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Subject: Re: [docbook] Re: Ruminations on the future of DocBook

Morus Walter <morus.walter@tanto-xipolis.de> writes:

> Norman Walsh writes:
> > 
> > | I agree that the number of tags could be reduced if done properly.
> > | Maybe this makes more sense if we rely on attributes more for
> > | providing information about the intended use. For example why have
> > | <note>, <important>, <caution>, <warning>, <tip>? Maybe a single tag
> > | could have been used with the differences being made with role:
> > |
> > | <attention role=caution> <para>Don't touch that!</para></attention>.
> > |
> > | The same could have been done with sections: <section>This is just a
> > | section</section> or
> > | <section role=numbered>This section gets a number.</section>
> > |
> > | I know that this is water under the bridge (especially considering the
> > | need to support existing documents), and my not simplify things, but
> > | with my limited experience with DTDs it seems that it may provide some
> > | way of simplifying the structure while allowing the complexity to be
> > | handled through the use of attributes.
> > 
> > I don't think that's really making things simpler. It's just moving
> > the complexity around. Consider the absurd reduction:
> > 
> >   <docbook name="book">
> >     <docbook name="title">The Book Title</docbook>
> >     <docbook name="chpater">
> >       ...
> > 
> > I don't think anyone would argue that that is really simpler.
> I think that's missing the point.

If that's the case, maybe it's because the point wasn't stated clearly. :)

What is the point of "reducing the number of tags" in an schema by
substituting them with attribute values? It certainly does not simplify
the structure. The resulting attributes-everywhere schema will be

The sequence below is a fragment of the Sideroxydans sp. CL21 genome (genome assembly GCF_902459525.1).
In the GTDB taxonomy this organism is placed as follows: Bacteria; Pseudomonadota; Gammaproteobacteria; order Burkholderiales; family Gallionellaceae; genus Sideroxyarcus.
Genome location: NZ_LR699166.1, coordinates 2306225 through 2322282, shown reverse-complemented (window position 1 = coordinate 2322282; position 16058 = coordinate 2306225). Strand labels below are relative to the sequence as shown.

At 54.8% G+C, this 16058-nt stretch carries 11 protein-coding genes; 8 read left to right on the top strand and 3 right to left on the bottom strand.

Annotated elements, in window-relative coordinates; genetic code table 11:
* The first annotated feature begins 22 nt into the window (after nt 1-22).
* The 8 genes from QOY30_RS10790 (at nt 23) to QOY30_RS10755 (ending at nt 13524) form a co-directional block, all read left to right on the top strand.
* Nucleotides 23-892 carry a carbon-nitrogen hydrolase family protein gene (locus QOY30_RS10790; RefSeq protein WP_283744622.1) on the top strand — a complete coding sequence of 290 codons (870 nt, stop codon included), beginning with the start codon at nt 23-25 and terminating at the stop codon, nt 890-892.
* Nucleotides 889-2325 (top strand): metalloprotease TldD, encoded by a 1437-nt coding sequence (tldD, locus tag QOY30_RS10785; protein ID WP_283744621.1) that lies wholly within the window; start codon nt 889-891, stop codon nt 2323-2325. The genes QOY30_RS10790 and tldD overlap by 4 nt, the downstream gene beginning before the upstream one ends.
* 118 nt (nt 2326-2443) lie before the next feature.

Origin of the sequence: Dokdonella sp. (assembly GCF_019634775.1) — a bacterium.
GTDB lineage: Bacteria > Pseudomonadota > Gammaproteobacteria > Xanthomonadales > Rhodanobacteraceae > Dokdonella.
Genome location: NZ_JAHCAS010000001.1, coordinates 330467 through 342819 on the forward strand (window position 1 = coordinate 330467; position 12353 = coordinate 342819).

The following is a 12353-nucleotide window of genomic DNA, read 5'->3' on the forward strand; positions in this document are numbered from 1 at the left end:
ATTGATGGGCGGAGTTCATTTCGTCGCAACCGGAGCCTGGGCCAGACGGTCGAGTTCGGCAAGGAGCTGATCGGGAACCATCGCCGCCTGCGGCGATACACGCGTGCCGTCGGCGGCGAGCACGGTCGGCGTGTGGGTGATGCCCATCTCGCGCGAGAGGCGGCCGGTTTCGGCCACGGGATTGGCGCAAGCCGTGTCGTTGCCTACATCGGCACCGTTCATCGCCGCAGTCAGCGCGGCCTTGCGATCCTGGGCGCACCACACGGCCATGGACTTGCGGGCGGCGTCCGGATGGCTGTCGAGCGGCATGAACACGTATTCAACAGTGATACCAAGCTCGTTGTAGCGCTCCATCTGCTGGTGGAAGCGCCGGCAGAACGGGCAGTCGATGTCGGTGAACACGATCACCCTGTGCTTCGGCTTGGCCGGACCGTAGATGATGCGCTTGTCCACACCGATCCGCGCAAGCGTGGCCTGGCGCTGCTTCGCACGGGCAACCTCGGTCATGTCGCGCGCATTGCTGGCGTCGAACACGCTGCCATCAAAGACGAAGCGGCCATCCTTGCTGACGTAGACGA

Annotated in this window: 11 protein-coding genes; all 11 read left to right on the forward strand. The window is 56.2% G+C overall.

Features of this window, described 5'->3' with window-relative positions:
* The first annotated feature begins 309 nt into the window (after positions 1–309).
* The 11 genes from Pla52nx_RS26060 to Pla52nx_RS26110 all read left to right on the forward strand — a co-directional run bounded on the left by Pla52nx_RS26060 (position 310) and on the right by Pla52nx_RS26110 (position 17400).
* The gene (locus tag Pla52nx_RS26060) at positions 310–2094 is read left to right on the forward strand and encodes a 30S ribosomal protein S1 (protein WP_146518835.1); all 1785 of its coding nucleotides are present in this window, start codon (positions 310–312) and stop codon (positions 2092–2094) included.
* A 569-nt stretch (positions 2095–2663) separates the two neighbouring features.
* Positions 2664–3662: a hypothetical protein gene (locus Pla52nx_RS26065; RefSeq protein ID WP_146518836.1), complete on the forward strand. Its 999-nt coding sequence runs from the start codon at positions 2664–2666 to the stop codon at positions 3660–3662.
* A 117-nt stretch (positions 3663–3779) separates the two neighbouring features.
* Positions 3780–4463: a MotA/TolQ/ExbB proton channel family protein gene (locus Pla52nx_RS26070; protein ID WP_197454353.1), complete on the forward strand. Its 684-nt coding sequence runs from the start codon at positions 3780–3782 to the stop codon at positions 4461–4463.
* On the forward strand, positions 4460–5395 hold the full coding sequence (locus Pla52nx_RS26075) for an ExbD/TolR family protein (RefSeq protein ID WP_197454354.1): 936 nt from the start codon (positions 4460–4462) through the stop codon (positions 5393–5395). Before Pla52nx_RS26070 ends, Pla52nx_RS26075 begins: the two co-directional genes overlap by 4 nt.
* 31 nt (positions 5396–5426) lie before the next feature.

equally as complex as the original discrete-elements schema -- though
it'll become much less open-ended/versatile/extensible.

> The suggestion is, to have two axis (element name, role/class attribute 
> value) to determine the meaning of an element instead of one.
> What you show is switching completly from one axis to the other.
> The suggestion is not simply moving the complexity around but splitting
> it.
> And I think that makes sense in some cases (e.g. the suggested attention
> element).
> Consider a general DTD or RelaxNG driven xml editor. It will offer
> you a list of elements you might insert at the current position.
> The longer the list gets, the more difficult it gets to use it
> (e.g. xemacs insert tag list for docbook isn't helpful to me at all in
> most contexts).
> If you group similar elements by using the same element name and distinguish
> them by an attribute, you make this selection easier.

I agree that markup selection should be much easier than it is in
current editing apps. But I think it's a bad idea to make schema changes
in order to work around deficiencies in current editing apps.

A better solution would be to make the editing apps smarter. For
example, xemacs/psgml could provide a option to display its insert tag
list with elements in logical groupings.

The logical groupings could be specified in a some kind of simple format
in text file the editing app would read along with the schema. And
different authors/authoring groups could create or customize the file to
specify logical groupings that best fit their needs (because for a big
schema like DocBook, it's not likely that everybody's going to agree
about what the logical groupings should be, and which groupings certain
elements should go into).

> > That
> > said, there may be cases where it does make sense to merge things.
> > We've already got a proposal to do away with a half dozen or more
> > ToC-related elements by replacing them with just two or three.
> > 
> Of course the basic question is, where this can be done.
> Note that such constructs are already used, e.g. for sgmltag which can
> be used for all kinds of markup that can be distinguished by it's 
> class attribute. And I don't think that it would be better to have
> separate elements for each of them.

But you might think differently if you were writing a book about SGML or
XML and wanted to distinguish, say, different types of Attributes from
one another. If you had an Attribute element, you could do:

   <attribute class="cdata">role</attribute>
   <attribute class="enumerated">class</attribute>
   <attribute class="idref">endterm</attribute>

I think that some ease-of-use and ease-of-learning is also sacrificed
when we decide to go with attribute values instead of discrete elements.
For example, in DocBook 4.2, the class attribute on Systemitem element
now has 16 possible enumerated values, "newsgroup" among them. Marking
up a newsgroup name with <systemitem class="newsgroup"> doesn't seem
particularly intuitive to me.


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